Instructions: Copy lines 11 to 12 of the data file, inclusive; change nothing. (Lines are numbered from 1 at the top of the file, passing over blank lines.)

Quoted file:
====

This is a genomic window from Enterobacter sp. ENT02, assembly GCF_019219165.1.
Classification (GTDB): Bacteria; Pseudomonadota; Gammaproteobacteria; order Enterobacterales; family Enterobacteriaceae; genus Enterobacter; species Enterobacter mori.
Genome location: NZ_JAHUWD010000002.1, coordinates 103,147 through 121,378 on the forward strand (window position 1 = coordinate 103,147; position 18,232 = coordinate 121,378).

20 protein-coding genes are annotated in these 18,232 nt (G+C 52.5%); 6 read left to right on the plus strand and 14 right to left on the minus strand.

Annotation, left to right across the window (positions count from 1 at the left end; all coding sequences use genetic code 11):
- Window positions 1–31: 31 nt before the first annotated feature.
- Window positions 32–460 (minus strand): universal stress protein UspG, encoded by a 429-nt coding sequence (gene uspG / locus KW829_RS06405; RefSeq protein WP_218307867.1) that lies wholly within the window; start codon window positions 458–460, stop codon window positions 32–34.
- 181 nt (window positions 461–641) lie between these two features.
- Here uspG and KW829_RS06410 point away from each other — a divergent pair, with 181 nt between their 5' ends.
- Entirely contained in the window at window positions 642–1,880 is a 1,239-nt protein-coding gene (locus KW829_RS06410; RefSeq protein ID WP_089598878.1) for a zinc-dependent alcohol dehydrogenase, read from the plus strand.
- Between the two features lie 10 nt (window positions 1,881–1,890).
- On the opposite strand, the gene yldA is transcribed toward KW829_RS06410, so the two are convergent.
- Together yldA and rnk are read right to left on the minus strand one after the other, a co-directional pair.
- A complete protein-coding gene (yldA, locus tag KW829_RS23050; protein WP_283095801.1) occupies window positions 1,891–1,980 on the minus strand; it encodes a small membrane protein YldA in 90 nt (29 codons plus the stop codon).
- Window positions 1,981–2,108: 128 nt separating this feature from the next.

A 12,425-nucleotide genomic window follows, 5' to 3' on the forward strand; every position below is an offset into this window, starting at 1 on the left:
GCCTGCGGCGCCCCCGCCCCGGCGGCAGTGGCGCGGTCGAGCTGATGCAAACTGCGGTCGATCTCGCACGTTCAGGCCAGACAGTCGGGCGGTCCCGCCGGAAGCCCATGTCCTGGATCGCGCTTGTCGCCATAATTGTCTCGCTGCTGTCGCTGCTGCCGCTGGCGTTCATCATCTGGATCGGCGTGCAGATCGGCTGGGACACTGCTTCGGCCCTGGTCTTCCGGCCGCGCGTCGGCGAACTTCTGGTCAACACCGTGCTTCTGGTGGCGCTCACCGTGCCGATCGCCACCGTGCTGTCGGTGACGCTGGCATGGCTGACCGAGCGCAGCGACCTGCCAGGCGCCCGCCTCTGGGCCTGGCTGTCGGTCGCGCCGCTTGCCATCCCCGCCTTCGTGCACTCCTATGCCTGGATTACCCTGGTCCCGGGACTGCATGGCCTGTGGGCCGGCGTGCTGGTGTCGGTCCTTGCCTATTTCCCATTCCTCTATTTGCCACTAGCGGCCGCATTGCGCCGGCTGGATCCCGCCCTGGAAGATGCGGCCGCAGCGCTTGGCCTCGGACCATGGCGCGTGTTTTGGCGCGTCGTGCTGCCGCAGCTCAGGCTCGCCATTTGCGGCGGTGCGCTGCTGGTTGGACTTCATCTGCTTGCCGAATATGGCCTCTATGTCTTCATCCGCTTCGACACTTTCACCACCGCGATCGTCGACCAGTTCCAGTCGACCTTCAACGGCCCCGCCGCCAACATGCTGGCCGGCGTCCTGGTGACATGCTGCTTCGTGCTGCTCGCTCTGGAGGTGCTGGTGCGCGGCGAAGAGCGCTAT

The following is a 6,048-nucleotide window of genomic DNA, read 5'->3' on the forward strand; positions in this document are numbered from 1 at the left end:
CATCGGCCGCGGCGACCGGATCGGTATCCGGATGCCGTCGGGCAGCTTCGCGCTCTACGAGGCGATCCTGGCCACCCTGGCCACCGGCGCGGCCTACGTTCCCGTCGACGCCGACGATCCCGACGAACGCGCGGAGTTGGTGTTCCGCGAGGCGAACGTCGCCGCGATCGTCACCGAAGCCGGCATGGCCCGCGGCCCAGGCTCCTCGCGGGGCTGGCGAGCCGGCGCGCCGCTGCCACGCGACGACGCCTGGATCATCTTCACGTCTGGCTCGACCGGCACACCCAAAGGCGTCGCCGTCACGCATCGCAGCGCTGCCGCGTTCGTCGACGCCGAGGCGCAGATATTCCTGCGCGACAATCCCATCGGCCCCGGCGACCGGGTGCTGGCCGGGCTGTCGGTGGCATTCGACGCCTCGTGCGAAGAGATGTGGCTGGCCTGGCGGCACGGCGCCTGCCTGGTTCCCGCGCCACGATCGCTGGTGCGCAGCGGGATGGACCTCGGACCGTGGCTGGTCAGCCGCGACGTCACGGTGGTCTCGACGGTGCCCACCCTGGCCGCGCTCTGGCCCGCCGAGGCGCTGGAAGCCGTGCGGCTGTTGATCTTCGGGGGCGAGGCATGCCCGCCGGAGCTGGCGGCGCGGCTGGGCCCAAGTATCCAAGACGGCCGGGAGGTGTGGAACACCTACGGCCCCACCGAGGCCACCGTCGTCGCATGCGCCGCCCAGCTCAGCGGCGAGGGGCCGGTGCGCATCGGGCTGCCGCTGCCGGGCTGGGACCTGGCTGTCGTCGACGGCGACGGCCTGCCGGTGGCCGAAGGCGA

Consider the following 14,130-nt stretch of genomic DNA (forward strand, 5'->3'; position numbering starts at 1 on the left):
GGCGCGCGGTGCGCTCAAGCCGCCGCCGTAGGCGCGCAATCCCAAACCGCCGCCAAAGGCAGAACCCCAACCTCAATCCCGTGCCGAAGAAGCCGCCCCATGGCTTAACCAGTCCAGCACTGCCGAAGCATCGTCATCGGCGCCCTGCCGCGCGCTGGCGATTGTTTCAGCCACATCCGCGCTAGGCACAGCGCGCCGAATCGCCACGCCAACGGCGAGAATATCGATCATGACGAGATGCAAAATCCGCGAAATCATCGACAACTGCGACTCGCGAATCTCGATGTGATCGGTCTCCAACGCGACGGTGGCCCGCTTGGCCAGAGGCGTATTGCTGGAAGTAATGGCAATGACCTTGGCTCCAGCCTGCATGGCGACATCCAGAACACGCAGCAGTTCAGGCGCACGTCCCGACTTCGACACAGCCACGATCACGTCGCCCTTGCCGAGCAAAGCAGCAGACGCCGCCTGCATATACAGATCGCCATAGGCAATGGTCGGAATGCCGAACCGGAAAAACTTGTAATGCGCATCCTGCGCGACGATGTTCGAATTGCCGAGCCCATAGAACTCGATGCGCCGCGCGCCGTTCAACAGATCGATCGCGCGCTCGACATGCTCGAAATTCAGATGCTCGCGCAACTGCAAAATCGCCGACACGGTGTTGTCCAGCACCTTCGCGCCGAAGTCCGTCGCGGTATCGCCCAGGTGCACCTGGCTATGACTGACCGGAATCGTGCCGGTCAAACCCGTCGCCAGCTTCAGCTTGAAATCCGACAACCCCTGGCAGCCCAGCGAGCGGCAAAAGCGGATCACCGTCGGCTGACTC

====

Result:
- Between the two features lie 10 nt (window positions 1,881–1,890).
- On the opposite strand, the gene yldA is transcribed toward KW829_RS06410, so the two are convergent.